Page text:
In a randomized controlled trial, Castro et al. (2008) compared the effectiveness of NIES to pelvic floor exercises, vaginal cones, and no active treatment in women with urodynamic stress urinary incontinence. All of the active interventions consisted of 3 sessions per week under the supervision of a trained physical therapist. A total of 116 women were randomized and treated for 6 months, at which time they were assessed for reductions in stress urinary episodes and QOL. A statistically significant reduction in the number of stress urinary episodes and a significant improvement in QOL were found for individuals who used the active treatments when compared to no active treatment. However, no statistically significant difference was found between groups in urodynamic parameters. The authors concluded that active treatment was more effective than no active treatment in women with urinary stress incontinence. The study is limited in its loss to follow-up (14%) and heterogeneous treatment design.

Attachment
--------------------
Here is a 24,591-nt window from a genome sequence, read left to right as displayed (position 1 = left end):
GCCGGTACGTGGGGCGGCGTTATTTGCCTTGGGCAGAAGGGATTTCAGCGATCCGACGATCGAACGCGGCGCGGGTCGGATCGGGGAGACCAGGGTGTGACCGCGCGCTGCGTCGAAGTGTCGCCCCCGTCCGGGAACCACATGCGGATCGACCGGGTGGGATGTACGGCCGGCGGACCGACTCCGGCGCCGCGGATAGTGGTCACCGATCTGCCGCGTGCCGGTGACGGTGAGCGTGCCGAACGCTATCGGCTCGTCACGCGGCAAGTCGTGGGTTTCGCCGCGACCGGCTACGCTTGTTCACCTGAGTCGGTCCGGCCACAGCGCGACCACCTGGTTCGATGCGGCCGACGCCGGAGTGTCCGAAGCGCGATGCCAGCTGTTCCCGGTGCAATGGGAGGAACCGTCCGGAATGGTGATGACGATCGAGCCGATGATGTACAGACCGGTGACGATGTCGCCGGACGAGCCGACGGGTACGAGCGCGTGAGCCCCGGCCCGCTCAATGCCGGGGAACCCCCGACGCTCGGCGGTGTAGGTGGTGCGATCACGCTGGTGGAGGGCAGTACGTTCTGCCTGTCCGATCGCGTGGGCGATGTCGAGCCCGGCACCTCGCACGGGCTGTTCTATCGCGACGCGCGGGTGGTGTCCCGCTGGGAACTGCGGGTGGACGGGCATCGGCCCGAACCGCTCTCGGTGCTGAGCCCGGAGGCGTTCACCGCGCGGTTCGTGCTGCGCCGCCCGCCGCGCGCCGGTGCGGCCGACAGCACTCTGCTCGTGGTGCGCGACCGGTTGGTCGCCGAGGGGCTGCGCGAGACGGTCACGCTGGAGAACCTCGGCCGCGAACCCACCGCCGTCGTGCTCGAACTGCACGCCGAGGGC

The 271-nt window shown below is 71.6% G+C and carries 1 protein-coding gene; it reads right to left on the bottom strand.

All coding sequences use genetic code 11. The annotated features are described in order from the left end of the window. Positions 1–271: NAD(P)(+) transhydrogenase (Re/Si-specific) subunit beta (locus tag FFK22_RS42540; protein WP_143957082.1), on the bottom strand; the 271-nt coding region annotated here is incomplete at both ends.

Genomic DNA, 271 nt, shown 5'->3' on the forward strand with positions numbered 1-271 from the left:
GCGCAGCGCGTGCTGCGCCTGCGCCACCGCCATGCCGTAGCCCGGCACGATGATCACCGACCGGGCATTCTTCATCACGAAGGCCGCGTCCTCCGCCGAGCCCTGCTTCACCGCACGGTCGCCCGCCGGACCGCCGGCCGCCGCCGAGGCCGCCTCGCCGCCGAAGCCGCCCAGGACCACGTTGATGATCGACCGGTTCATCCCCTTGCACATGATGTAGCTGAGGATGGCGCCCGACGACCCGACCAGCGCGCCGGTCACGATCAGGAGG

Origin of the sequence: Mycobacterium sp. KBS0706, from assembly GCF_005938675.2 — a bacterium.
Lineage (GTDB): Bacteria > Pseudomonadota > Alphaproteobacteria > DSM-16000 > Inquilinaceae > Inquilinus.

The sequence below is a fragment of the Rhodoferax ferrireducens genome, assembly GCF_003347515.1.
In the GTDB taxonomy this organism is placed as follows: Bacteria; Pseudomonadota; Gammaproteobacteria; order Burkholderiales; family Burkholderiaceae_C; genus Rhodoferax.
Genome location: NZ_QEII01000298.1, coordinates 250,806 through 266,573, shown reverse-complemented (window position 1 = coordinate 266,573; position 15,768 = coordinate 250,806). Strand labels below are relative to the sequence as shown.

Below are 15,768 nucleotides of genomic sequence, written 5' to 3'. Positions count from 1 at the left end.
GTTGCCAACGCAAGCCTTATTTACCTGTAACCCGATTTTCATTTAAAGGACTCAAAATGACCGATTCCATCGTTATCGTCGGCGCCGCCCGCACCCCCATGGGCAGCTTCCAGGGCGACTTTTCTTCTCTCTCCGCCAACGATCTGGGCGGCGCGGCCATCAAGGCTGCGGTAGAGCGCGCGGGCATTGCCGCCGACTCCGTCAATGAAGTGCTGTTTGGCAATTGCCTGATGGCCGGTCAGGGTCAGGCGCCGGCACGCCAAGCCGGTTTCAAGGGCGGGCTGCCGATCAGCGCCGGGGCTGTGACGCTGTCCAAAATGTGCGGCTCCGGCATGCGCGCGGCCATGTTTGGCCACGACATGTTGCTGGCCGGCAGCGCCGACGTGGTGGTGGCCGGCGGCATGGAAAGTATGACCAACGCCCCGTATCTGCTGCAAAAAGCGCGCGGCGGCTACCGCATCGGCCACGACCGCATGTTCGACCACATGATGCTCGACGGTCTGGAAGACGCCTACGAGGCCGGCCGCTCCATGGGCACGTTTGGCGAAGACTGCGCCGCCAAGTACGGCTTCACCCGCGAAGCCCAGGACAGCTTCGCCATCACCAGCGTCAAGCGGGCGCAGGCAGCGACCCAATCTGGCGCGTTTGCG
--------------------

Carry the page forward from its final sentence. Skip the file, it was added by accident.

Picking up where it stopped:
In a Cochrane systematic review, Berghmans et al. (2013) evaluated the safety and effectiveness of NIES for the treatment of post-prostatectomy urinary incontinence in men. The authors identified 6 randomized controlled trials, noting that there was considerable variation in the interventions, study protocols, populations, and outcome measures. A total of 544 men were included, of whom 305 received some form of NIES, with 239 acting as a control or comparative treatment. In a pooled analysis of 4 randomized controlled trials comparing a combination of NIES and pelvic floor muscle exercises to pelvic floor muscle exercises alone, there was no statistically significant difference between groups at 3-month follow-up. The authors concluded that there was some short-term evidence of NIES enhancing the effect of pelvic floor muscle exercises, though not after 6 months. They also reported more adverse effects with electrical stimulation, including pain and discomfort. The study is limited in its heterogeneous design.